Of the nearly 4,000 votes cast, Zuma received 2983 votes while his challenger, deputy leader Kgalema Motlanthe, received 991 votes.
The results mean that Zuma is virtually certain to be reelected as the nation’s president in 2014, as the leader of the governing party is customarily chosen as president—though it’s not required by law.
With his more laid-back, professorial style and caginess about whether he even wanted the job, Motlanthe was seen by many as an ideal antidote to the brash Zuma at a time when the country is searching for quiet stability. In fact, Motlanthe, 63, was even hesitant to call himself a politician.
“I know it might sound like a lot of ducking and diving and so on,” he said before the vote, adding, “I have a political attitude, but I’m certainly not a politician.”
Even after his reelection, the problems facing Zuma are considerable: Many blacks expected that the end of apartheid would bring them more economic opportunity, yet the majority of them remain overwhelmingly poor two decades after apartheid ended—while the politicians and the elite get richer. But perhaps no period has been rockier for Zuma than the last three months, when a massacre of 34 striking miners by police resulted in months of devastating strikes that shut down the mining industry and led to months of violent unrest that dragged down the nation’s economy, damaging the country’s image with investors and leading to a downgrade by credit ratings agencies. In addition, there are many questions about millions of dollars of government-paid improvements made at Zuma’s private home.
Motlanthe, a former Robben Island prisoner like national hero Nelson Mandela, actually served as president from September 2008 to May 2009 after then-President Thabo Mbeki resigned.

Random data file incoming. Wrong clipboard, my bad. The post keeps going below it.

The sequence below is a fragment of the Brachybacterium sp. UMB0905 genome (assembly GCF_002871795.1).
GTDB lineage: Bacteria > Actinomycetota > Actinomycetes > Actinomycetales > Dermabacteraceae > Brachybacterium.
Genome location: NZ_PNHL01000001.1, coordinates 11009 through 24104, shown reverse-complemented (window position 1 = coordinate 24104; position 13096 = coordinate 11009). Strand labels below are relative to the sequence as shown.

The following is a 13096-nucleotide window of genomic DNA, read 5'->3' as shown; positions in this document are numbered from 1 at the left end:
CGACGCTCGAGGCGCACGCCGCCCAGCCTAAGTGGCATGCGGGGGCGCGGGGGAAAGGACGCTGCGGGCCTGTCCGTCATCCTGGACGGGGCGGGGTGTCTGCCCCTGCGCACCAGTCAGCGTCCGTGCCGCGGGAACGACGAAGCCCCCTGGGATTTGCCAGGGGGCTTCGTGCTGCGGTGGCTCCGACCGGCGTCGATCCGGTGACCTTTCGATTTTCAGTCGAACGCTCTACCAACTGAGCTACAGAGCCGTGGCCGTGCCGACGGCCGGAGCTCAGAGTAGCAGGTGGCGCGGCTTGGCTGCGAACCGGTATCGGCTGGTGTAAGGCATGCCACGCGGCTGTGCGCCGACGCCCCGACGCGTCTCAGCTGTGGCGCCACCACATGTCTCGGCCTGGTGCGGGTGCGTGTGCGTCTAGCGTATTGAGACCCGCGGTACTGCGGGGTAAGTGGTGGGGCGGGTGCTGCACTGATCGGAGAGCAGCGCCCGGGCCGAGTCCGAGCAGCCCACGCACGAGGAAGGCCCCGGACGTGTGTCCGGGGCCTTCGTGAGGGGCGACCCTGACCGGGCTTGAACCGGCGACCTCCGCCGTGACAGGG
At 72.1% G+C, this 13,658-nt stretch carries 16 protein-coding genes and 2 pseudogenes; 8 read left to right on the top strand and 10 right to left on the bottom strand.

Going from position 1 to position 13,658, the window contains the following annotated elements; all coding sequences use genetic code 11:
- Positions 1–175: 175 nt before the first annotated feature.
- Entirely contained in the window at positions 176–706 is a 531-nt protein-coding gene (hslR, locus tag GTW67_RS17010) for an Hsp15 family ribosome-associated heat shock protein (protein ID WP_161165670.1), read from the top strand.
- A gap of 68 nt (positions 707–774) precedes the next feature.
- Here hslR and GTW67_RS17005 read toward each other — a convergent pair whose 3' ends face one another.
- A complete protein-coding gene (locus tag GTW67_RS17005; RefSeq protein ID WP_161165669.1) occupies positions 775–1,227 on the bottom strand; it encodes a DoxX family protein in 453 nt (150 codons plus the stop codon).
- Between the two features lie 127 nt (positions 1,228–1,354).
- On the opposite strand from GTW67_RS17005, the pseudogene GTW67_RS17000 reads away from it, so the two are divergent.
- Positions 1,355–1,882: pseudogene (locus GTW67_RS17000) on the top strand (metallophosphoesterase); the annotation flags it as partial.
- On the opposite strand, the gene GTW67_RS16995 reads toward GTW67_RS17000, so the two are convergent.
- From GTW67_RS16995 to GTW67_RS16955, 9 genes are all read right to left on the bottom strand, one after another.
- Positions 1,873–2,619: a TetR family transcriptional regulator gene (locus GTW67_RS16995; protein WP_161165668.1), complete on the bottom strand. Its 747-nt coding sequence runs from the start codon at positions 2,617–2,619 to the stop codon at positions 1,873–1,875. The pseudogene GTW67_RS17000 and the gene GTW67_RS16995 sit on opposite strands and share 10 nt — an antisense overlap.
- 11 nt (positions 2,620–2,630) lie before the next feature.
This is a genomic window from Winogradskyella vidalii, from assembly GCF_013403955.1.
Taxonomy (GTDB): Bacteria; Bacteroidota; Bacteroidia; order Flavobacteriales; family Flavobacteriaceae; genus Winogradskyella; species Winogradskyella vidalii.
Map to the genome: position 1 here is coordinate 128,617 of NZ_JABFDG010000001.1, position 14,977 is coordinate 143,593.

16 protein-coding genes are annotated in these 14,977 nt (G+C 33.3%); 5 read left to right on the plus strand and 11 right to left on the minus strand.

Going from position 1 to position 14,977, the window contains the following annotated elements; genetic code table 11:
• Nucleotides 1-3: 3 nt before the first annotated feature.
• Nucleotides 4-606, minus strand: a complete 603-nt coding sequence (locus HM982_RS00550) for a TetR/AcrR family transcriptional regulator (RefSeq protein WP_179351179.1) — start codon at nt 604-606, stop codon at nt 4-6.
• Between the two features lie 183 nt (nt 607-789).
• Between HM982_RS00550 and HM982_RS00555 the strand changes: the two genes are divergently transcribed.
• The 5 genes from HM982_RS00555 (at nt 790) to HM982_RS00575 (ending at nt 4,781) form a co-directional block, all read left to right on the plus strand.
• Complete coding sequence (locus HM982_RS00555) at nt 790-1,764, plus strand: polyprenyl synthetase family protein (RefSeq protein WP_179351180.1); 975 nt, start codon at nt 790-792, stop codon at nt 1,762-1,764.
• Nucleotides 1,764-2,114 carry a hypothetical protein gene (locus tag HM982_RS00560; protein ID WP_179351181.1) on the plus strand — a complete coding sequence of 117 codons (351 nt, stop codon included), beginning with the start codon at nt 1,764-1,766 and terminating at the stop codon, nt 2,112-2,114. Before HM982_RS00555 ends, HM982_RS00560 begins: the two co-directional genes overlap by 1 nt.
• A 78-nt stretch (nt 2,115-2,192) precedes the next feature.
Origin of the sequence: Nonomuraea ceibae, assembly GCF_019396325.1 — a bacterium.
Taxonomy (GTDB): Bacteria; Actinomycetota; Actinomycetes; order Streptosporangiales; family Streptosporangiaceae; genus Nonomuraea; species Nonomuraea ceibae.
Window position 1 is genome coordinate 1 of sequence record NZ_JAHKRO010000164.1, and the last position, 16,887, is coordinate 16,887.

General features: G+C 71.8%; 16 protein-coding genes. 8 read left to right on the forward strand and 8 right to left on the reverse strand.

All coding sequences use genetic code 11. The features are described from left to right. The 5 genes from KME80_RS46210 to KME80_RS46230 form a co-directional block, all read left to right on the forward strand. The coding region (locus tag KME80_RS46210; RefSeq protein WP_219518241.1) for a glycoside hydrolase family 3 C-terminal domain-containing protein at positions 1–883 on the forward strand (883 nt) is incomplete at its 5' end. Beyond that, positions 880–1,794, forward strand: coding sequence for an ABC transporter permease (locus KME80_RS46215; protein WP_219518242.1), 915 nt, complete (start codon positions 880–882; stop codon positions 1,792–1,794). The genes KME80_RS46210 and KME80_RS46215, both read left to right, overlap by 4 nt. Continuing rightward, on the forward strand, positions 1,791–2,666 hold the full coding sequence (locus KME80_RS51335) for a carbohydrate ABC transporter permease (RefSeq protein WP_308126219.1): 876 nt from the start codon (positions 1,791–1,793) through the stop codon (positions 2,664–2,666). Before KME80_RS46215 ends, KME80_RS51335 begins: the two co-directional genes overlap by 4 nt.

“Once it gets to a point where it becomes a matter of life and death to occupy a position of leadership or not, with an eye on future opportunities, therein lies the danger,” Motlanthe said. “The duty to be of service is lost … With time, you end up with a web of connections and patronage that is challenging.”
At the vote, the spot as deputy was captured by anti-apartheid era hero Cyril Ramaphosa. While Ramaphosa has been a heroic figure in South Africa for his opposition activities during apartheid and subsequently as the founder of the National Union of Mineworkers, which grew into the leading representative of the workforce for the country’s lucrative mining industry. But Ramaphosa transitioned into an extremely wealthy business leader and investor—which led to controversy recently when it was disclosed that he is on the board of the Lonmin mining company, which means he was directly opposed to his former members during the upheaval over the mining strikes. In addition, Lonmin sought Ramaphosa to help it coordinate a response to the striking miners, which in the eyes of many led to the brutal Marikana massacre in August that killed 34 striking miners when they were fired on by police.
After losing the leadership position to Zuma, Motlanthe on Monday said he would not stand again to be deputy leader—but it is seen as likely he will be offered a senior position by Zuma.
“It is likely that Zuma will offer Motlanthe something in order for the party to remain united,” said Al Jazeera’s Haru Mutasa.
Meanwhile, South African authorities released the names of the four white South Africans charged with treason over a suspected plot to bomb the conference and execute Zuma and other top government officials. They are Mark Trollip, John Martin Keevy, Johan Hendrick Prinsloo and Hein Boonzaaier, who all were brought into court in Bloemfontein early Tuesday.
State prosecutor Shaun Abrahams told the court that the men wanted to establish an independent Boer nation and that they were planning an assault on the ANC mass meeting, including a mortar bomb attack on marquees housing ANC delegates, an assault on Zuma and cabinet ministers as they had dinner.
He added that Zuma and others were to be shot “in execution style.” with AK-47 assault rifles they were trying to buy.
The plan was “directly aimed at eliminating the leadership of this country,” Abrahams said.